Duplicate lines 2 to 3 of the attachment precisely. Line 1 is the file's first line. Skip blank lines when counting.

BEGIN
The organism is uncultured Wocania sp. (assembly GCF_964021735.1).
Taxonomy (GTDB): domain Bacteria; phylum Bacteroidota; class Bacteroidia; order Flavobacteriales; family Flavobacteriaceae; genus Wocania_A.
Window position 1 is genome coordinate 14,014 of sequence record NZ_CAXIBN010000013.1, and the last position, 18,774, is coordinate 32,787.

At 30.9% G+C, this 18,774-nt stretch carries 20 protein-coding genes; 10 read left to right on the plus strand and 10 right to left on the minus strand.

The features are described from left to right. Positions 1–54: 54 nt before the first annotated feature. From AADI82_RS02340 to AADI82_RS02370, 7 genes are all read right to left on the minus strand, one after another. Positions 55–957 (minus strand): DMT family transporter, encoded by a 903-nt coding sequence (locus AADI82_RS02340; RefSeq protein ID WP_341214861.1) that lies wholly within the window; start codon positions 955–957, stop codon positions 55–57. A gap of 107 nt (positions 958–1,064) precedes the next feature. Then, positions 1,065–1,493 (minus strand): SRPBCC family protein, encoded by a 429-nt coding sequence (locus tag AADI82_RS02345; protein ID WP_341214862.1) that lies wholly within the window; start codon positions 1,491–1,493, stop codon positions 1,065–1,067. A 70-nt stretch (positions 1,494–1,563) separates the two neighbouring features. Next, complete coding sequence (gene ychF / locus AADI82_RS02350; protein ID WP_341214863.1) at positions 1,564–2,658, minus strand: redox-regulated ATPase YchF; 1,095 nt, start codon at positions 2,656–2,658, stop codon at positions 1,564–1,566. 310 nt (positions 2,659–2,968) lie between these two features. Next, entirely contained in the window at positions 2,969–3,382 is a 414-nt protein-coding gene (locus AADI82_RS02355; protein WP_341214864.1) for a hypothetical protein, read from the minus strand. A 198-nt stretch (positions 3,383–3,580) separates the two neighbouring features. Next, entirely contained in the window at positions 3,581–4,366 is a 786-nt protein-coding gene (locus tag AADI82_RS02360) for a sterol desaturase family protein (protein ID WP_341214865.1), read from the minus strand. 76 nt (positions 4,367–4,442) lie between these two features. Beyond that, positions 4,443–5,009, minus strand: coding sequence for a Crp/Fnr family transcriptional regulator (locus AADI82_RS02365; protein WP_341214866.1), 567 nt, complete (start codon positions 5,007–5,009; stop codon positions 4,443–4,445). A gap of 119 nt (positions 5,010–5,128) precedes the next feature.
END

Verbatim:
Taxonomy (GTDB): domain Bacteria; phylum Bacteroidota; class Bacteroidia; order Flavobacteriales; family Flavobacteriaceae; genus Wocania_A.
Window position 1 is genome coordinate 14,014 of sequence record NZ_CAXIBN010000013.1, and the last position, 18,774, is coordinate 32,787.